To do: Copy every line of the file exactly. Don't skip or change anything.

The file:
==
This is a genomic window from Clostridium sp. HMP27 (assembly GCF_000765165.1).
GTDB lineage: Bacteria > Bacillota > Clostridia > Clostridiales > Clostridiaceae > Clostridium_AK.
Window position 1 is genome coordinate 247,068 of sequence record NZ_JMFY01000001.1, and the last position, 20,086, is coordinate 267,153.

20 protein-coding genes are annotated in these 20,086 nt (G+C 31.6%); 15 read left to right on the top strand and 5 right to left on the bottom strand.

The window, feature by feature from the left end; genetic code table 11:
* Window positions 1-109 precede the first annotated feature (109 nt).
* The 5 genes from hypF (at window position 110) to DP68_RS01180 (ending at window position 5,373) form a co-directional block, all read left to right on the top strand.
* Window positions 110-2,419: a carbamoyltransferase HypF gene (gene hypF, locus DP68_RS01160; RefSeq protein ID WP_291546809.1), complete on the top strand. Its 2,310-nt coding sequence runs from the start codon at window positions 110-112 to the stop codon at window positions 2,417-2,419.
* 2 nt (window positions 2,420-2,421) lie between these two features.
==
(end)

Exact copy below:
This is a genomic window from Clostridium sp. HMP27 (assembly GCF_000765165.1).
GTDB lineage: Bacteria > Bacillota > Clostridia > Clostridiales > Clostridiaceae > Clostridium_AK.
Window position 1 is genome coordinate 247,068 of sequence record NZ_JMFY01000001.1, and the last position, 20,086, is coordinate 267,153.

20 protein-coding genes are annotated in these 20,086 nt (G+C 31.6%); 15 read left to right on the top strand and 5 right to left on the bottom strand.

The window, feature by feature from the left end; genetic code table 11:
* Window positions 1-109 precede the first annotated feature (109 nt).
* The 5 genes from hypF (at window position 110) to DP68_RS01180 (ending at window position 5,373) form a co-directional block, all read left to right on the top strand.
* Window positions 110-2,419: a carbamoyltransferase HypF gene (gene hypF, locus DP68_RS01160; RefSeq protein ID WP_291546809.1), complete on the top strand. Its 2,310-nt coding sequence runs from the start codon at window positions 110-112 to the stop codon at window positions 2,417-2,419.
* 2 nt (window positions 2,420-2,421) lie between these two features.